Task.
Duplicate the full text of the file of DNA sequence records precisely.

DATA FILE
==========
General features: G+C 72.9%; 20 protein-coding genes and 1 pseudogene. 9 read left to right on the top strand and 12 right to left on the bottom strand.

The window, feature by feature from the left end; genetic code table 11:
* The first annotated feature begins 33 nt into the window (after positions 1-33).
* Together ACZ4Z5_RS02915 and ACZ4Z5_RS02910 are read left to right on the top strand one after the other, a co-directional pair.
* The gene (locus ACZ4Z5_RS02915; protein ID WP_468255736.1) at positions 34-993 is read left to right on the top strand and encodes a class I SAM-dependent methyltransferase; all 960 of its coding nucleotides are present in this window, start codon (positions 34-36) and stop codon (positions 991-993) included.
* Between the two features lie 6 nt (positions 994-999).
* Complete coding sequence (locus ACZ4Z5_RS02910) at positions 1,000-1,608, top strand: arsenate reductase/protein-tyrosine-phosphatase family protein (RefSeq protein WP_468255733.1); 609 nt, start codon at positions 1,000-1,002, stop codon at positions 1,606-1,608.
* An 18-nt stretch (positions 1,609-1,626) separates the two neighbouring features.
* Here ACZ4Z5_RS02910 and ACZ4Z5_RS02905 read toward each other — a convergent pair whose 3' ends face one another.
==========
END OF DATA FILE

General features: G+C 72.9%; 20 protein-coding genes and 1 pseudogene. 9 read left to right on the top strand and 12 right to left on the bottom strand.

The window, feature by feature from the left end; genetic code table 11:
* The first annotated feature begins 33 nt into the window (after positions 1-33).
* Together ACZ4Z5_RS02915 and ACZ4Z5_RS02910 are read left to right on the top strand one after the other, a co-directional pair.
* The gene (locus ACZ4Z5_RS02915; protein ID WP_468255736.1) at positions 34-993 is read left to right on the top strand and encodes a class I SAM-dependent methyltransferase; all 960 of its coding nucleotides are present in this window, start codon (positions 34-36) and stop codon (positions 991-993) included.
* Between the two features lie 6 nt (positions 994-999).
* Complete coding sequence (locus ACZ4Z5_RS02910) at positions 1,000-1,608, top strand: arsenate reductase/protein-tyrosine-phosphatase family protein (RefSeq protein WP_468255733.1); 609 nt, start codon at positions 1,000-1,002, stop codon at positions 1,606-1,608.
* An 18-nt stretch (positions 1,609-1,626) separates the two neighbouring features.
* Here ACZ4Z5_RS02910 and ACZ4Z5_RS02905 read toward each other — a convergent pair whose 3' ends face one another.